Introduction

Dark Globe is a dark thriller role-playing game set in cities with all the grittiness and seediness imaginable. The nights are cold and the days are all too bright. Dark Globe draws on the film noir genre and mixes it with the stark realism of modern police shows. Think of movies like Se7en, L.A. Confidential and television reality shows like 48 Hours and COPS; then imagine that the bad guys are even more crazy and insidious.
Players take on the roles of police detectives in a city that is changing into a nightmare. Crime has taken on new dimensions of sadism and brutality, and no one seems to know why. The steady increase in senseless, decadent crime has made life as a detective hard and unforgiving. The player characters are likely to have lost their family, friends and whatever else usually keeps people sane. They are everyday heroes who have given up normal lives in order to keep the public safe, or at least as safe as possible.
You won’t find vampires or werewolves or any of the other traditional horror tropes hiding in the shadows here. Instead, Dark Globe finds its antagonists in the bad guys that already exist on the fringe of society; murderers, the criminally insane, the ritualistic maniacs are examples of what the players will go up against.
True evil may be a philosophical, theoretical concept in the real world, but in the Dark Globe universe, true evil is real. Some cops say the world has gone to hell; others say Hell has come to us. Either way, the evil of man has been let loose, and what little faith people have in the goodness of others is hanging from a very thin string.
The only supernatural aspect of this game is the idea that sometimes perception and reality become one and the same; perception can become reality. Dark Globe takes this idea literally; when the players are hunting down the psycho killer who terrorizes the city, his perverted, delusional reality can be so powerful that it changes the characters and the world around them. His delusions become real, and the characters are literally experiencing his reality as they get closer to catching him. Let me give you an example of a story that illustrates this idea.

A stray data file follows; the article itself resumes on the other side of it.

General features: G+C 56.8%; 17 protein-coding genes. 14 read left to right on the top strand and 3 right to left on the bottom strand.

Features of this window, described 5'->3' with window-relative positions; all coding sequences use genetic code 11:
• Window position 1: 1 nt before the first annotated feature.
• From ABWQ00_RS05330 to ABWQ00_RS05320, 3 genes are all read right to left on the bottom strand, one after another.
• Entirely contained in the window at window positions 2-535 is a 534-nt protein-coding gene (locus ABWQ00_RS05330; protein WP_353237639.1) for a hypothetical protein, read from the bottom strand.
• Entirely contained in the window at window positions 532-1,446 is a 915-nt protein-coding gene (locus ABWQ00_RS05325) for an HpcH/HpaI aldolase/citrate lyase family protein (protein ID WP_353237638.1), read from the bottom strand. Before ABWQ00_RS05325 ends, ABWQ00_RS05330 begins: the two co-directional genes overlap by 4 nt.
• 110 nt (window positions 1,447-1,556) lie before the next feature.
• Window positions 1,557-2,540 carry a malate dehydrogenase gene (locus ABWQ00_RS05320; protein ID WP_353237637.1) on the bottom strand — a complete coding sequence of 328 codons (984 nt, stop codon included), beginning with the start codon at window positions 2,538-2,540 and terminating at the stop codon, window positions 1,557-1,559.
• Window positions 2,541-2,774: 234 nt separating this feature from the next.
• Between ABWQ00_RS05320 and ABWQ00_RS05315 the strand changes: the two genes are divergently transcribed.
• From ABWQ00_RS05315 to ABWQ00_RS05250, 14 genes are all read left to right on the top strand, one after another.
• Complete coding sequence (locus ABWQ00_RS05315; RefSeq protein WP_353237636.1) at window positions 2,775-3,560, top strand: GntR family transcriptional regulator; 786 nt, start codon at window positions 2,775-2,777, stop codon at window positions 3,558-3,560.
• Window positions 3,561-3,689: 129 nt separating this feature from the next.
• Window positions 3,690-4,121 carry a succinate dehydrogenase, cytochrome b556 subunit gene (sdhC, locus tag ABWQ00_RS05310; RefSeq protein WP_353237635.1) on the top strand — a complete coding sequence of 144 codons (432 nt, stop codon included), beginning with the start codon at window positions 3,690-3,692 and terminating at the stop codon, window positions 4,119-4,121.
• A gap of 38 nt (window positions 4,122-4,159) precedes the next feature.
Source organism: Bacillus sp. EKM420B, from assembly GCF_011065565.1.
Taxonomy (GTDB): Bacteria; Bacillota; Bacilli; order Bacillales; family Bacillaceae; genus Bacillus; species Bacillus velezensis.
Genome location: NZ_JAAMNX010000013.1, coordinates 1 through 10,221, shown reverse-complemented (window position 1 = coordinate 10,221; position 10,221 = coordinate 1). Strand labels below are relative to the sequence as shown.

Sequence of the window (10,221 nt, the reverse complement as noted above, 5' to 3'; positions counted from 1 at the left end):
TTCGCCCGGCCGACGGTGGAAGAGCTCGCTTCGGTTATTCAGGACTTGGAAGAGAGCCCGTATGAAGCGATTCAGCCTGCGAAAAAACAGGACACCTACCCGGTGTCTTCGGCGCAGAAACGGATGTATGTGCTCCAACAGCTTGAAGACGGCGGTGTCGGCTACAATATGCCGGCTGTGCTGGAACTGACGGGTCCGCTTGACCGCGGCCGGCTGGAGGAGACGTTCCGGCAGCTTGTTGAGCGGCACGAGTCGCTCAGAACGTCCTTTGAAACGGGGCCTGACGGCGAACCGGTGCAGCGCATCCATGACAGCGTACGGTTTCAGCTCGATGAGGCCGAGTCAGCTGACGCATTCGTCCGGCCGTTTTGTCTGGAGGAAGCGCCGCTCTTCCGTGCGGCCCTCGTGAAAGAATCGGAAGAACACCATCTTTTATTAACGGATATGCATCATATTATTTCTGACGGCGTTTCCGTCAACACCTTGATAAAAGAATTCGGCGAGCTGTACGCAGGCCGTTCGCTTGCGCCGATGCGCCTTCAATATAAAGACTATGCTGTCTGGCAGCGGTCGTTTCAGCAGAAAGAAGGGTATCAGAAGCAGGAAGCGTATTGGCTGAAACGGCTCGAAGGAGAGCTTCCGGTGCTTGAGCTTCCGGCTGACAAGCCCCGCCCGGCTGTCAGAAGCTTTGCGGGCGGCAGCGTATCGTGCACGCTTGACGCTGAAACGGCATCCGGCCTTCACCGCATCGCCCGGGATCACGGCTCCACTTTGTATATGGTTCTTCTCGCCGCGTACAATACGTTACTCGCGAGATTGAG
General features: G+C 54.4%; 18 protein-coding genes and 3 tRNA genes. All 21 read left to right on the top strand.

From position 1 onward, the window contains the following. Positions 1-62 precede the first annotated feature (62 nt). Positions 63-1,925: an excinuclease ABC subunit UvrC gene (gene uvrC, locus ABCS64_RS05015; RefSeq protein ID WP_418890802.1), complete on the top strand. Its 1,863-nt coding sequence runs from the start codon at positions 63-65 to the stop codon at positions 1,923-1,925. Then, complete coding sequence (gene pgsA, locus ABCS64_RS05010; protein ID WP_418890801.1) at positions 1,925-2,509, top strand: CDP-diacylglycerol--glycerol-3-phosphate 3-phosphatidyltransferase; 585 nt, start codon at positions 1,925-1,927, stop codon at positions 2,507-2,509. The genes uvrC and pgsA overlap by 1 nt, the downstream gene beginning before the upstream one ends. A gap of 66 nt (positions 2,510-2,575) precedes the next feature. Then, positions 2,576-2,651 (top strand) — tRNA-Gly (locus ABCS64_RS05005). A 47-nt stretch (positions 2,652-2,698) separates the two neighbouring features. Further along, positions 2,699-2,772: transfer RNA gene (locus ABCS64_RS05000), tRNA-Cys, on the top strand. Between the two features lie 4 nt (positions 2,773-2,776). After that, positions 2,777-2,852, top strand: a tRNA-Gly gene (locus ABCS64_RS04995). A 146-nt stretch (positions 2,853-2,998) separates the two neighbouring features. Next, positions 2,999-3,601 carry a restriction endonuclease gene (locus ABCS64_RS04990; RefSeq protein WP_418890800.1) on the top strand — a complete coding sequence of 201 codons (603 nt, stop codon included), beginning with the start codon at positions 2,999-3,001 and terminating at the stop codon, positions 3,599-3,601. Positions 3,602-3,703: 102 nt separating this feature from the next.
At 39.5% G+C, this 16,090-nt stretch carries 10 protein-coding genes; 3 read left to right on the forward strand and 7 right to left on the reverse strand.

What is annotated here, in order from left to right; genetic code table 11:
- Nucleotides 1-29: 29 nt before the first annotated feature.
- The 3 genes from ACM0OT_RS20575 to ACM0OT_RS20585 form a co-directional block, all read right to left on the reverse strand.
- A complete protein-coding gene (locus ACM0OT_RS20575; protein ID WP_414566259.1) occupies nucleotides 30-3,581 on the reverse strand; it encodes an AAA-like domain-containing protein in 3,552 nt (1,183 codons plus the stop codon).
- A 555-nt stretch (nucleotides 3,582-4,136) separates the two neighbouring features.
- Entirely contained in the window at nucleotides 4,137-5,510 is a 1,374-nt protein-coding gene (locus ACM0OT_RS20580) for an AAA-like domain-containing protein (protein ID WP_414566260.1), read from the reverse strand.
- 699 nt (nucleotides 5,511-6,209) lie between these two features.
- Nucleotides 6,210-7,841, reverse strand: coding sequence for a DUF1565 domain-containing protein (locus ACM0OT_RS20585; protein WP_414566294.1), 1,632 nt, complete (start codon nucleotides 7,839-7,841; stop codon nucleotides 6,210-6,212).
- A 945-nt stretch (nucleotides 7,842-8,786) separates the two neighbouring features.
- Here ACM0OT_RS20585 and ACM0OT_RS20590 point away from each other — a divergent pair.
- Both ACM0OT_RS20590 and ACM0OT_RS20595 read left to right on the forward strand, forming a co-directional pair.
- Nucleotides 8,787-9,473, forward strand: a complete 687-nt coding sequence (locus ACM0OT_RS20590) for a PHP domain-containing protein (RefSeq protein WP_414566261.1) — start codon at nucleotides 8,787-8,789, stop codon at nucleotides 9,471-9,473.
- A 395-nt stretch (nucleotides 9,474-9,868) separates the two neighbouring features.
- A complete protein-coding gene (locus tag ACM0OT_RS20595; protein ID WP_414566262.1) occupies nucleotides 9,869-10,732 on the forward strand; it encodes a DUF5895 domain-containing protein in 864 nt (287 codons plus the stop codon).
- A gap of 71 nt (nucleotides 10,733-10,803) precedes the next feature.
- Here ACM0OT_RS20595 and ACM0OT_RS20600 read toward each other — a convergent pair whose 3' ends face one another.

A young man is under suspicion for having murdered his wife and sister. The player characters are connected to the family in some way – by proximity, relationships, history or by being witnesses – and so they are drawn into the world of the presumed killer. They discover that he believes his wife and sister are evil beings trying to kill him. He is found in a cheap, murky hotel room downtown, where the body of his sister is discovered in the bathtub, her injuries so severe that she cannot be saved. The young man escapes and leaves behind his dying sister. But instead of seeing an innocent young women lying in the bathtub bleeding to death, some of the characters see the sister as the killer sees her; her eyes yellow and bloodied, fingernails sharp as knives dripping with blood and a vicious smile on her contorted lips. She tries to lure the characters closer, only to let out a eerie hissing sound and with her last ounce of strength, she tries to bury her nails deep in the flesh of the closest player character.
So what is really going on here? Is the sister just a victim of the young man’s delusions, or is she in fact something much more sinister? This is where Dark Globe is different from other horror games; perception becomes reality. This premise allows your group to experience thrilling stories thick with atmosphere and a touch of madness.

Dark Globe